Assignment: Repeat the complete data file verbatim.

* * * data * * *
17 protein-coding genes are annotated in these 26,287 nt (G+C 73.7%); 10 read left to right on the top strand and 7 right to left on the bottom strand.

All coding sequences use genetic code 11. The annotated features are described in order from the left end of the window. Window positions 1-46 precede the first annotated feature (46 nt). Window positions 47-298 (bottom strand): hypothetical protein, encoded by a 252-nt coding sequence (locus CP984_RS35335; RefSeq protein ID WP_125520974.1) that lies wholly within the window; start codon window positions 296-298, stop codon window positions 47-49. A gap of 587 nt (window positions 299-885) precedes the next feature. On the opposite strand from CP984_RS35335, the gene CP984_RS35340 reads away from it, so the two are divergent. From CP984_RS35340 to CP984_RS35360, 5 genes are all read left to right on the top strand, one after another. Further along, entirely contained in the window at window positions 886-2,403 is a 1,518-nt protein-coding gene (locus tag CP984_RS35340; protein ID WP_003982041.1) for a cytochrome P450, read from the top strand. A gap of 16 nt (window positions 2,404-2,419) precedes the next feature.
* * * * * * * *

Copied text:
17 protein-coding genes are annotated in these 26,287 nt (G+C 73.7%); 10 read left to right on the top strand and 7 right to left on the bottom strand.

All coding sequences use genetic code 11. The annotated features are described in order from the left end of the window. Window positions 1-46 precede the first annotated feature (46 nt). Window positions 47-298 (bottom strand): hypothetical protein, encoded by a 252-nt coding sequence (locus CP984_RS35335; RefSeq protein ID WP_125520974.1) that lies wholly within the window; start codon window positions 296-298, stop codon window positions 47-49. A gap of 587 nt (window positions 299-885) precedes the next feature. On the opposite strand from CP984_RS35335, the gene CP984_RS35340 reads away from it, so the two are divergent. From CP984_RS35340 to CP984_RS35360, 5 genes are all read left to right on the top strand, one after another. Further along, entirely contained in the window at window positions 886-2,403 is a 1,518-nt protein-coding gene (locus tag CP984_RS35340; protein ID WP_003982041.1) for a cytochrome P450, read from the top strand. A gap of 16 nt (window positions 2,404-2,419) precedes the next feature.